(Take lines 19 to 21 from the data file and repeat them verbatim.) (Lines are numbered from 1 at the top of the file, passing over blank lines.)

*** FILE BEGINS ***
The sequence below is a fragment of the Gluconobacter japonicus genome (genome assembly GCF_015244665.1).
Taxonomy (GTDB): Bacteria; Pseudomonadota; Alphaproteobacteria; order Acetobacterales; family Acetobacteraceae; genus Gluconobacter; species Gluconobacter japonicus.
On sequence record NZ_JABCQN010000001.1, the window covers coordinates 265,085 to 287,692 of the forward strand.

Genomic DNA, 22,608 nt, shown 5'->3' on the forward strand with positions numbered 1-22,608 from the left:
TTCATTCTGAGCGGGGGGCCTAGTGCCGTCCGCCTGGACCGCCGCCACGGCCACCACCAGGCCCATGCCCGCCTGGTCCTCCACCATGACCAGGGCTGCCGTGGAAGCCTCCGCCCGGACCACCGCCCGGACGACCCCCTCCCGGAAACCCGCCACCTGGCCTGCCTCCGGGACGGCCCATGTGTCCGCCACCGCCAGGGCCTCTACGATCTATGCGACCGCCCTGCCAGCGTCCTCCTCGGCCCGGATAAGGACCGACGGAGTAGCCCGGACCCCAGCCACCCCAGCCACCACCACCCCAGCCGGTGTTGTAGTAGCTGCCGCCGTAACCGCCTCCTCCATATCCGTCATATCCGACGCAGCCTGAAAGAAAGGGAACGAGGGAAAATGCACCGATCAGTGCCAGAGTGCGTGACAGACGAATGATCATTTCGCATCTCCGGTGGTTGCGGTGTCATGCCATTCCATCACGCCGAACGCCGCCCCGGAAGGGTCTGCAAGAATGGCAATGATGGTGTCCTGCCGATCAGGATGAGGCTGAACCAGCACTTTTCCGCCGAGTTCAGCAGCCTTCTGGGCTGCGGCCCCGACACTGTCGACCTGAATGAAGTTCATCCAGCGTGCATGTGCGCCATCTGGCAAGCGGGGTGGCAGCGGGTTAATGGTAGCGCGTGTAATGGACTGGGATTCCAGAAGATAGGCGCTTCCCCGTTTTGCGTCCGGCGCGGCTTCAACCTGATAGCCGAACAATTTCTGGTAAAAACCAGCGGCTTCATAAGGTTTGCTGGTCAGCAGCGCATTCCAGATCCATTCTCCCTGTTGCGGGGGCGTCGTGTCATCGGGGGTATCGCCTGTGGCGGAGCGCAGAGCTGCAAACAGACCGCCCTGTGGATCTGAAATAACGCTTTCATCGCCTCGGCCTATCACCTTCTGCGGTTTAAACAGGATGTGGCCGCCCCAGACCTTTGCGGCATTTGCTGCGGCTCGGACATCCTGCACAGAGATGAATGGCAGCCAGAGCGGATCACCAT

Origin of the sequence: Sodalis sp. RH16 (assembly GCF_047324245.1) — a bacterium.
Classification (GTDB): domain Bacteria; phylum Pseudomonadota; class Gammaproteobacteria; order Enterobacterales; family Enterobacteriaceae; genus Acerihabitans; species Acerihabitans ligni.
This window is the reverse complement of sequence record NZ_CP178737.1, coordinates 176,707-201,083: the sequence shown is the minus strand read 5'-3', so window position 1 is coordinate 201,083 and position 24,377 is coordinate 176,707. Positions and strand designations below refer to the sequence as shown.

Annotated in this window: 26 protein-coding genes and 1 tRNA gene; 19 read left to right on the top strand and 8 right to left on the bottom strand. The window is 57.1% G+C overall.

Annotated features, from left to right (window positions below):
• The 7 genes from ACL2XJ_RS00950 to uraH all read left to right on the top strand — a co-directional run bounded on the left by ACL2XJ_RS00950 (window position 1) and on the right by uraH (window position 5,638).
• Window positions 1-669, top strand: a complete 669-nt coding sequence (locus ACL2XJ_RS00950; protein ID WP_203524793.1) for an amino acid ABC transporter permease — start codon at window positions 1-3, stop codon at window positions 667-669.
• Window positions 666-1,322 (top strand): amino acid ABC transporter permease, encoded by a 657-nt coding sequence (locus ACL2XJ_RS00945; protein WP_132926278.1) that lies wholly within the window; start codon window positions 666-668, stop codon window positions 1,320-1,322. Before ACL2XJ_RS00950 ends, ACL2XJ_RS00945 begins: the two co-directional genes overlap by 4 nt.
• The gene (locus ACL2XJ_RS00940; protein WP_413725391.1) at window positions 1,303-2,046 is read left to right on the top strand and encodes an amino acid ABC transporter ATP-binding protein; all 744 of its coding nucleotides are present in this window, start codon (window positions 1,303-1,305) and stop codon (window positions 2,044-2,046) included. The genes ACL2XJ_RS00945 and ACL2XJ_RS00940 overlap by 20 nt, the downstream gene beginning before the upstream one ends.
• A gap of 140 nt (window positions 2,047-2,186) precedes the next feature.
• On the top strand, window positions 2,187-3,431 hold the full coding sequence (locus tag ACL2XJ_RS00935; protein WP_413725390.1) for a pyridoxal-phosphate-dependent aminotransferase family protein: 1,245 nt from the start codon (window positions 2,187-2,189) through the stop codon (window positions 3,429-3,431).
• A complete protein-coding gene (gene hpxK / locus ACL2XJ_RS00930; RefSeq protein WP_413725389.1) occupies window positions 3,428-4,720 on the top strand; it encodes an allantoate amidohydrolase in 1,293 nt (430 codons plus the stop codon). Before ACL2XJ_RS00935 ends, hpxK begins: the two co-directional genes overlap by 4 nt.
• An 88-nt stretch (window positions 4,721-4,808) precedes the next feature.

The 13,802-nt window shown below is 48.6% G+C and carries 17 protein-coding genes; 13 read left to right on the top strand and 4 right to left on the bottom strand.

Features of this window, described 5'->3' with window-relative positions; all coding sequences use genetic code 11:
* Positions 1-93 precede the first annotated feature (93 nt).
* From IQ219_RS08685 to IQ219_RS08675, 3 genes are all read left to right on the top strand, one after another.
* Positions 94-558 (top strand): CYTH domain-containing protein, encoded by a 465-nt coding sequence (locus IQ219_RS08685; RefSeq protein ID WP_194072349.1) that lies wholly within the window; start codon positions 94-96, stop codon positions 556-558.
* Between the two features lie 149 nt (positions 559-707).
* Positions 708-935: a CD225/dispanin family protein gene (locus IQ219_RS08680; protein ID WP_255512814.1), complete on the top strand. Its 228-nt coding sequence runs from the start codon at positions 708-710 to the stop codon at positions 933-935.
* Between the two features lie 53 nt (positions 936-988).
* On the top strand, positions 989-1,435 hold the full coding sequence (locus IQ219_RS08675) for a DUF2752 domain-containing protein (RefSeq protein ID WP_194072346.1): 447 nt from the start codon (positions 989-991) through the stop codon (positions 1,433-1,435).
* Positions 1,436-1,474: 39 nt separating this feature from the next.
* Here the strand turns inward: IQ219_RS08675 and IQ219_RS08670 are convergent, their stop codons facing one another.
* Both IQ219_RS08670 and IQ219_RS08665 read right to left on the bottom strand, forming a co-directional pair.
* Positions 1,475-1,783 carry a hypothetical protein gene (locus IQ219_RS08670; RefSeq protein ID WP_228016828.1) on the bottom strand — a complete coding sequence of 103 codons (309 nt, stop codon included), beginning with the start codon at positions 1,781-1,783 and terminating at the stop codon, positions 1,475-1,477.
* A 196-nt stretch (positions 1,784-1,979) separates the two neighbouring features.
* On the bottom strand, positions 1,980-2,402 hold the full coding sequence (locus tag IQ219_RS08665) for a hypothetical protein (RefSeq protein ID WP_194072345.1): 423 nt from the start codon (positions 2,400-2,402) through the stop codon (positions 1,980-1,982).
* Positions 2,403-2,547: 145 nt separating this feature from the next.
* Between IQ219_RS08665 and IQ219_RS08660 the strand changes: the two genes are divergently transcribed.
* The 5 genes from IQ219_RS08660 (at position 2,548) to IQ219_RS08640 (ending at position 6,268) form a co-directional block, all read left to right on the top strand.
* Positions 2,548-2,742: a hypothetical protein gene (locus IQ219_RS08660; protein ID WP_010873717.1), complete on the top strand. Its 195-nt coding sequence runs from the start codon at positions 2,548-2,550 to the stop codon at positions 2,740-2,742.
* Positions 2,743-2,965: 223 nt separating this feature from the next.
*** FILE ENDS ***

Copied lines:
The 13,802-nt window shown below is 48.6% G+C and carries 17 protein-coding genes; 13 read left to right on the top strand and 4 right to left on the bottom strand.

Features of this window, described 5'->3' with window-relative positions; all coding sequences use genetic code 11:
* Positions 1-93 precede the first annotated feature (93 nt).